Nanotechnology and Nano-science is the study of phenomena and materials, and the manipulation of structures, devices and systems that exist at the nanoscale, which is less than100 nanometres (nm) in size.
The U.S. National Nanotechnology Initiative (NNI) has provided this definition which lets us practically understand how small a nanoscale actually is and which also shows why nanotechnology could be important for food processing.
A nanometre is one-billionth of a meter. A sheet of paper is about 100,000 nanometres thick; a single gold atom is about a third of a nanometre in diameter. Dimensions between approximately 1 and 100 nanometres are known as the nanoscale. Unusual physical, chemical, and biological properties can emerge in materials at the nanoscale. These properties may differ in important ways from the properties of bulk materials and single atoms or molecules.
Food production and processing with nanotechnology
Since properties of food at the nano level are different they could be used to advantage in the food processing industry. Food industry analysts feel that nanotechnology will be used to transform food at the atom level. Foods in the future will be designed by shaping atoms and molecules. Food wrapping will be termed ‘smart’ because it will be able to detect spoilage and the presence of harmful contaminants. By using nanotechnology future foods will be able to change their colour, flavour or nutrient content to suit the tastes and health needs of individual consumers.
Food fortification and modification
Nanotechnology researchers are working on nano-encapsulated nutrients. Nano encapsulated nutrients will be used to fortify processed food while the appearance will be boosted with nano-developed colours. Nano modification will enable the removal of fats and sugar content from processed foods. Food fortification in the future will help to increase nutritional claims about a specific processed food. Medically beneficial nano-capsules could be included in processed foods like biscuits or chips and marketed as being good for health. Nanotechnology could be used to modify foods like ice-cream and chocolate so that they have less sugar and fat content. Fats and sugars could be reduced or replaced by other substances. Nanoparticles could be used to prevent the human body from digesting or absorbing these components of the food. Somewhere in the future the Nano industry could market vitamin and fibre-fortified; fat and sugar-blocked junk food as food that promotes health and reduces weight!
Interactive smart food
Food Processing Companies have already begun to design ‘smart’ foods that interact with consumers so they can be personalised according to their choice of colour, flavour and nutrient requirements. Companies are in the process of developing a clear, tasteless drink that contains hundreds of flavours in latent nano capsules. A domestic microwave could be used to trigger the release of colour, flavour, concentration and texture that the individual chooses. ‘Smart’ foods would in the future be able to detect if an ingredient causes allergic reactions in a person and could block it. People with special dietary needs would be able to receive additional nutrients as the nanotechnology would be able to detect the need of calcium, magnesium etc. and release that into the food.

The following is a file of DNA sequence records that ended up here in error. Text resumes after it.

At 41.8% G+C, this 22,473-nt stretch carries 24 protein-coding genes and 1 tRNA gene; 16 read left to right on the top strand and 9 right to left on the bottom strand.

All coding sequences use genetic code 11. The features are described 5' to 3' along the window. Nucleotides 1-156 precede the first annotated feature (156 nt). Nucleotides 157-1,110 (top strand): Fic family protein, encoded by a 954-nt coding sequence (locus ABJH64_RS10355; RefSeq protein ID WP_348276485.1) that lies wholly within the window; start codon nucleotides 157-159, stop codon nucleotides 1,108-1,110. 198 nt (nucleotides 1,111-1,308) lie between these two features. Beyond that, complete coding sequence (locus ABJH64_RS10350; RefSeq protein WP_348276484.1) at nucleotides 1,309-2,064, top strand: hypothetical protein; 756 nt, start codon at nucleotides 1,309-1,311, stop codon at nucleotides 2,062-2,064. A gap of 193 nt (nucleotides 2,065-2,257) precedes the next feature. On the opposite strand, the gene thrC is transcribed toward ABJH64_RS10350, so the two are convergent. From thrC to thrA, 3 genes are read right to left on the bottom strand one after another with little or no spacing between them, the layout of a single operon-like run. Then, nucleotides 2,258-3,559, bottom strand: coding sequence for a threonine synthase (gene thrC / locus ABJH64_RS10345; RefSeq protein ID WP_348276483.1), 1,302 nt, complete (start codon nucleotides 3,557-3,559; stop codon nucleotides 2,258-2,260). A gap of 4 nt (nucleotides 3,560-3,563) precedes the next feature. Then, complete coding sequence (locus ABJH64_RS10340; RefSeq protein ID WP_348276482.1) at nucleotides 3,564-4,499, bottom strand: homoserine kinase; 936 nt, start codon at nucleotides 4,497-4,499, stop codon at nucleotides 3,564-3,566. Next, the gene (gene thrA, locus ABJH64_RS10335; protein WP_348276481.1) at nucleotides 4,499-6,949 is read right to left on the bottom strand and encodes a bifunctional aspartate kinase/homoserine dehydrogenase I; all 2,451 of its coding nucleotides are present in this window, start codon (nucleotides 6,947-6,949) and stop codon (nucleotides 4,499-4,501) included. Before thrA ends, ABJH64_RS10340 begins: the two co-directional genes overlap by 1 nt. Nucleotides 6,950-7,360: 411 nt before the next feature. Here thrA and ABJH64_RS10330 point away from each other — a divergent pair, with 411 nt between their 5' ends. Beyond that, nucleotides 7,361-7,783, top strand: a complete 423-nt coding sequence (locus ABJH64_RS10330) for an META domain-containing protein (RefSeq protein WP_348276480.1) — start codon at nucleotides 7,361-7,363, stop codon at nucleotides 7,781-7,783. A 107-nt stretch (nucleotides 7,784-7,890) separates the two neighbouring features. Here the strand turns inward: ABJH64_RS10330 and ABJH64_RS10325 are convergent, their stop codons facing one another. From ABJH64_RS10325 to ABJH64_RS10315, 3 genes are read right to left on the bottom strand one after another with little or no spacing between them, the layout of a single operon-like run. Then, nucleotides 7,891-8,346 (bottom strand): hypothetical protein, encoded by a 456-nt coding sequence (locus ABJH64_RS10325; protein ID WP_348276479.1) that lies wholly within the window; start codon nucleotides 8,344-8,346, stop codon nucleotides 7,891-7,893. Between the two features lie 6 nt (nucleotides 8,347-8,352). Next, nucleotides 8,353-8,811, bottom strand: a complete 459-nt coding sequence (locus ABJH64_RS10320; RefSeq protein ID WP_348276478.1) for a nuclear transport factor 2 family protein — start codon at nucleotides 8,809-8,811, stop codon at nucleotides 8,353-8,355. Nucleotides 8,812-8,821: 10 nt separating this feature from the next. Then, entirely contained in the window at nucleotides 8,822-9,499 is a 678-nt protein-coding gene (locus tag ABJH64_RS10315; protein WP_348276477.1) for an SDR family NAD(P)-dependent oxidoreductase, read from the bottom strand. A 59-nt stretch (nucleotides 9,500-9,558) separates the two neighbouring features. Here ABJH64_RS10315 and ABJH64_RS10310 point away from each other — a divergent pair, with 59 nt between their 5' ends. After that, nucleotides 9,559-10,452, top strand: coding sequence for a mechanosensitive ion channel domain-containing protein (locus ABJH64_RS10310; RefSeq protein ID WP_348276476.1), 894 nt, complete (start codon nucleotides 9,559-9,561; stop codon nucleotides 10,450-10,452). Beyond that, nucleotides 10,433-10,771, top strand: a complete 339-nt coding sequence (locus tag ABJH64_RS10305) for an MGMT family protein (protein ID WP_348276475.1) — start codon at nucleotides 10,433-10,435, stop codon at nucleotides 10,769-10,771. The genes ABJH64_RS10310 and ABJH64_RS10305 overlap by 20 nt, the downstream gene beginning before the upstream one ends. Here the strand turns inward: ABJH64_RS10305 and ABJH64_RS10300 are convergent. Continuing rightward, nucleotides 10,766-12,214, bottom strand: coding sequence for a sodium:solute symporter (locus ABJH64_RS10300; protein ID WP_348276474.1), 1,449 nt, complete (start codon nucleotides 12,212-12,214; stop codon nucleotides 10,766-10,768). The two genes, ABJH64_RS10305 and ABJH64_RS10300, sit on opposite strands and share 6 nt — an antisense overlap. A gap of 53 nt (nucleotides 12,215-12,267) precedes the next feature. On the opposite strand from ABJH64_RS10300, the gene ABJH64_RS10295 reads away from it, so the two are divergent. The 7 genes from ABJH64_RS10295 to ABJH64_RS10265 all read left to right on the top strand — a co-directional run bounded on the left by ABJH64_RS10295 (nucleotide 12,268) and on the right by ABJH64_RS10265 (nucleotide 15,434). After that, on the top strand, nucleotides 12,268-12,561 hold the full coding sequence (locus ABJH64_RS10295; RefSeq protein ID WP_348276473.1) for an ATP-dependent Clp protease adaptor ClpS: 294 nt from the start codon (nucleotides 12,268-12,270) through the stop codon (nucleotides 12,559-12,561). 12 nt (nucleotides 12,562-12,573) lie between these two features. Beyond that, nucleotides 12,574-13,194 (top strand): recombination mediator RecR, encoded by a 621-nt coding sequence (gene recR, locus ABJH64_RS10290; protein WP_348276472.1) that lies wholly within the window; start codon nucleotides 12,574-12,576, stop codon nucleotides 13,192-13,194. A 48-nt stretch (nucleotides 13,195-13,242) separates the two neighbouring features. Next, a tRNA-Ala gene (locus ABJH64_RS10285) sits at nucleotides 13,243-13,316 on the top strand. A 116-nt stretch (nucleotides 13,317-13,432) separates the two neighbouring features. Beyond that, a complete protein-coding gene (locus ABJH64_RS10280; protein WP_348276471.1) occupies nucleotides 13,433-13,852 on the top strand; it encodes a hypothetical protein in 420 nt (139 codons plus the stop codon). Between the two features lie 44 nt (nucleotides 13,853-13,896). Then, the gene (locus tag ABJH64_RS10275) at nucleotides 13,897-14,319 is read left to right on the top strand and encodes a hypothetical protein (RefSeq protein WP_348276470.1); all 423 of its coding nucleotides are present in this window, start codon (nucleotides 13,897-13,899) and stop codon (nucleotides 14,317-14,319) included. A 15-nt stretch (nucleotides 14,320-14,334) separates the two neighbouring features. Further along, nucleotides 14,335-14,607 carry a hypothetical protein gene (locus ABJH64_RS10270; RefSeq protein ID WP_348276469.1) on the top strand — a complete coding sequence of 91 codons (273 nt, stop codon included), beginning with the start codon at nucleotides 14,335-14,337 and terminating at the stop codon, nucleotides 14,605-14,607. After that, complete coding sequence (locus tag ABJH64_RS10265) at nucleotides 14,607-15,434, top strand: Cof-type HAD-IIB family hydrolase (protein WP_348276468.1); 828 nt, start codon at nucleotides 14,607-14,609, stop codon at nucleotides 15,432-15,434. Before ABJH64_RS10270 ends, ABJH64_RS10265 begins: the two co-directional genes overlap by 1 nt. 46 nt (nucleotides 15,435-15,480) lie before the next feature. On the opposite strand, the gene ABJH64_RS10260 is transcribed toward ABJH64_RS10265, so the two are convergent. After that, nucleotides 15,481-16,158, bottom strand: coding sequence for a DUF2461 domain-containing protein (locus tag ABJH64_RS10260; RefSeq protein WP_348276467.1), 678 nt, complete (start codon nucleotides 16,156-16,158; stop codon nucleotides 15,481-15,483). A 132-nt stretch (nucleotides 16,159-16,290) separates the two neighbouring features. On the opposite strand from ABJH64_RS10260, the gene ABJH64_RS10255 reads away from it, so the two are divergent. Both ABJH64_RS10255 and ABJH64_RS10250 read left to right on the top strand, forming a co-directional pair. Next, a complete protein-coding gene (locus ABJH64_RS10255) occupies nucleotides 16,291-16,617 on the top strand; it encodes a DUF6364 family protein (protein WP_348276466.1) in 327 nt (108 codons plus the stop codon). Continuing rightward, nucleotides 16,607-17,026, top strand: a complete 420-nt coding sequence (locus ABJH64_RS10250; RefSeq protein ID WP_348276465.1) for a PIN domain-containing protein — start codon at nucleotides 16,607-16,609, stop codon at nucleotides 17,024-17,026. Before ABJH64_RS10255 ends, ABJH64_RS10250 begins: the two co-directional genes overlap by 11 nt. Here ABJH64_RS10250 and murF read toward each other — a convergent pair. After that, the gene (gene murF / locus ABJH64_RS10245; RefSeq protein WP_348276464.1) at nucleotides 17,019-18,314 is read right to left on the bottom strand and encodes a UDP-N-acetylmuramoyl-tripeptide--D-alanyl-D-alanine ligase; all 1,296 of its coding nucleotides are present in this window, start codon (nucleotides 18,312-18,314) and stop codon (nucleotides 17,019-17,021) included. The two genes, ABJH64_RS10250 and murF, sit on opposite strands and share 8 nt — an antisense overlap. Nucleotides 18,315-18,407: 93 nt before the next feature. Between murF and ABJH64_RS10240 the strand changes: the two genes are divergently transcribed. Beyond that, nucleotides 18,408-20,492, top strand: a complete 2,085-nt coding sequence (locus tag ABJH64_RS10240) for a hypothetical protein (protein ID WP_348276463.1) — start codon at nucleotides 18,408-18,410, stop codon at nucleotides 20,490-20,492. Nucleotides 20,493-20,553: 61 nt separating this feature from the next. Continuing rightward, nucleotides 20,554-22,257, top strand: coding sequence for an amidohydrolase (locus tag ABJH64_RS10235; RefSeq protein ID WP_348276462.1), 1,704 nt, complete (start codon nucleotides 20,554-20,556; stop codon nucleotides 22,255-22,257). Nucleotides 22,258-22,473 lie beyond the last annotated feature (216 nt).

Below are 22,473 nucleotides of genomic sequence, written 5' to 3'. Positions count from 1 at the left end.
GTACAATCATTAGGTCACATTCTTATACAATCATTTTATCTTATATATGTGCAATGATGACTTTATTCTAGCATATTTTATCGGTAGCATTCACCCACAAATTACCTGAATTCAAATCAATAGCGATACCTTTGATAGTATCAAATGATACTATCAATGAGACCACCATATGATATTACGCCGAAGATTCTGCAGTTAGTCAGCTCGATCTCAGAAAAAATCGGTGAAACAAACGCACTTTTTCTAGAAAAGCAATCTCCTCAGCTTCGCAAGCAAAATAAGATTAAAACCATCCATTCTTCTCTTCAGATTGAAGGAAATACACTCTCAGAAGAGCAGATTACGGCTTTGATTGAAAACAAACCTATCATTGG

Nanotechnology will dramatically extend shelf life of processed foods with ‘smart’ packaging. A reputed company already has a patents for an invisible and edible nano wrapper that will envelope foods, to prevent gas and moisture exchange. ‘Smart’ packaging is being developed which will contain Nano-sensors and anti-microbial activators capable of detecting food spoilage. These will release nano-anti-microbes to extend food shelf life, enabling supermarkets to store foods for longer periods before sale than is possible at present. An invisible tiny chip or nano sensors could be embedded into food products to act as barcodes. These nano sensors would emit a signal that would allow food, including fresh food, to be tracked from paddock to factory to supermarket and beyond.
Food safety and nanotechnology regulations
The food market requires technologies in food processing that will provide fresh, authentic, convenient and flavourful food products so as to keep ahead in the market. Nanotechnology can be targeted to help lower costs of food additive ingredients and increase shelf life and improve freshness and quality of processed foods. With nanotechnology’s development of smart packaging you would have packaging material that would be able to repair small holes or tears, respond to environmental conditions such as temperature and moisture changes and alert the customer if the food is contaminated.
Another use of nanotechnology would be to develop analytical methods in processed foods so chemical contaminants, viruses or bacteria in food system could be detected. This will result in enhanced food safety for processed foods. Nanotechnology is the technology that could be used for future foods and would revolutionize the food processing industry. However, there would also be a need for a regulatory system to manage risks associated with nano foods and use of nanotechnology in the food processing industry to ensure food safety.